When I was a teenager learning how to downhill ski, a friend taught me how to approach moguls. A formidable challenge for someone new to the sport, I had no idea how to navigate the series of hard-packed bumps dotting a steep-feeling slope on a popular trail. What made the challenge even worse, especially for a self-conscious teenager, was that this set of moguls was located just under the ski lift.
All eyes, obviously, were pinned on me in my little 15-year-old center of the universe.
He was relaxed and encouraging. “It’s easy,” he said, “You just have to look where you want to go, and your body will follow. Don’t look at what you want to avoid — you’ll naturally go that way. But —” he demonstrated, skiing down a few moguls and then pausing and looking upward, “If you just kind of look a couple steps ahead and keep loose and sort of hop–hop–hop, you’ll get the hang of it quick.”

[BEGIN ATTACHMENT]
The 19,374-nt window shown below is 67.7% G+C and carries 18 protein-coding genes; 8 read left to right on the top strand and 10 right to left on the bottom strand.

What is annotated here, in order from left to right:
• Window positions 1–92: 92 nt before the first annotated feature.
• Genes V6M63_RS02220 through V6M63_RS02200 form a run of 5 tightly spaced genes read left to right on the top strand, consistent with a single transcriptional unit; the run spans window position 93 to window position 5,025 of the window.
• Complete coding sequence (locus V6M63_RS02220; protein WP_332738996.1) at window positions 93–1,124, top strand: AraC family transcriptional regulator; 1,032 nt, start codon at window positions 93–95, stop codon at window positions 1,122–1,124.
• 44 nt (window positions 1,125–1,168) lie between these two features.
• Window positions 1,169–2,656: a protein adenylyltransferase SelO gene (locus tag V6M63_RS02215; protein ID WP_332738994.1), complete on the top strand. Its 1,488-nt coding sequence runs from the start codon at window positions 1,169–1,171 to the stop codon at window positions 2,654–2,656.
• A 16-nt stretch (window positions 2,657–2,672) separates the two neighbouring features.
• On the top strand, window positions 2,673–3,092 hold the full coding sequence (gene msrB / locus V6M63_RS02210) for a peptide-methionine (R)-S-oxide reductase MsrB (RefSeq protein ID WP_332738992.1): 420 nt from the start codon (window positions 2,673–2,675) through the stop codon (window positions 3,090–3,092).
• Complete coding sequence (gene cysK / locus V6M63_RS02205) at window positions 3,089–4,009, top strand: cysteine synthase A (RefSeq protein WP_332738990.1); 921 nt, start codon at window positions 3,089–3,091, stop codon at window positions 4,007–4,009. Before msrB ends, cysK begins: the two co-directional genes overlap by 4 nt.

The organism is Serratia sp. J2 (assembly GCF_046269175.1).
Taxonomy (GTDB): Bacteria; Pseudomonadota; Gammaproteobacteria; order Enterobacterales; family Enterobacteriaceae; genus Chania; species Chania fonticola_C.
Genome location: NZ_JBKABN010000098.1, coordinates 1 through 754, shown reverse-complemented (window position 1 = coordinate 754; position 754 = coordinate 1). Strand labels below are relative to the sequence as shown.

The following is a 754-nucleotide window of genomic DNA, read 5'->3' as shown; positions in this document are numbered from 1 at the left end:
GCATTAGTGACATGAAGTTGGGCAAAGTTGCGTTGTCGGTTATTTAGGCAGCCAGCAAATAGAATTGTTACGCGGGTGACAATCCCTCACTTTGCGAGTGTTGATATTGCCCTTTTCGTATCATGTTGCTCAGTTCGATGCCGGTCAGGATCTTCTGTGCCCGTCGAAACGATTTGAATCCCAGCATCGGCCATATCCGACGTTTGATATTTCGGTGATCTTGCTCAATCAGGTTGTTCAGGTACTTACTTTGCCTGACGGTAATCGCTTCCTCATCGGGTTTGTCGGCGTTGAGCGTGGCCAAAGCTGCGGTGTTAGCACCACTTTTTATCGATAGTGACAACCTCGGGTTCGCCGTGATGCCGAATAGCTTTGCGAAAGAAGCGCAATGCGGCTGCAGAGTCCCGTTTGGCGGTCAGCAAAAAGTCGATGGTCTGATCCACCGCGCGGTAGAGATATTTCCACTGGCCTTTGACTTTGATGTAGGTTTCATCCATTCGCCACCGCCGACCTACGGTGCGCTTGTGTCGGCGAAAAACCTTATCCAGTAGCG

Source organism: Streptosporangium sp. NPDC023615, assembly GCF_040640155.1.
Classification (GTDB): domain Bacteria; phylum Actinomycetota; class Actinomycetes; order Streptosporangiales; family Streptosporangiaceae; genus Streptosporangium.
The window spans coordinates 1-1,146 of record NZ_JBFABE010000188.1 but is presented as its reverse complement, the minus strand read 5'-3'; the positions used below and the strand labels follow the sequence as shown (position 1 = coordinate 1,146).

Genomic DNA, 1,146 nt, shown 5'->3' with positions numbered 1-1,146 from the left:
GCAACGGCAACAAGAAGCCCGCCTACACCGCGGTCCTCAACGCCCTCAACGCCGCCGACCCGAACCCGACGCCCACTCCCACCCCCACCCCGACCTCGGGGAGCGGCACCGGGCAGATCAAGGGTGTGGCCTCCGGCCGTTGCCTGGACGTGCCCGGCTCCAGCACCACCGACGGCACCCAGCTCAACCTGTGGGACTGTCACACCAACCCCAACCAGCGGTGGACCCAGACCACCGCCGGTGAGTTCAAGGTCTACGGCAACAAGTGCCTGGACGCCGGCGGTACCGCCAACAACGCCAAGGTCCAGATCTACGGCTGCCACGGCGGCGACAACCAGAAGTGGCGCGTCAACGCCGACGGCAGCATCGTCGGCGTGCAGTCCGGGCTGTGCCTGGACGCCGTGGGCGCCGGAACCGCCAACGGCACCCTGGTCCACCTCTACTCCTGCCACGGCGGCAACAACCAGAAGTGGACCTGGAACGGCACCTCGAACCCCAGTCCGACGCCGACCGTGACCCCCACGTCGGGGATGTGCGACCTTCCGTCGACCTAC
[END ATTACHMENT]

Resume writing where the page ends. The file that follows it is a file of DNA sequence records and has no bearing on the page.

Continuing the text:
I, of course, proceeded downslope and made it two or three turns before crashing spectacularly with imagined hoots and jeers coming from the skiers on the lift. But those two or three turns were more than I’d managed before, and I took his advice to heart.
Look where you want to go.
Last weekend, in the hot, dry quiet of a cedar sauna, I initiated an invented exercise with my husband.
“What are things we like? Go.”
He was game, and we took turns free-associating. Later on I wrote what I could remember down in my journal.
A hot meal after a cold day outside. The smell of buds in April. Fall in Alaska. June in Alaska. Good conversations. Fancy dinners out with the kid. Riding bikes downtown to meet friends for a beer. Accomplishing hard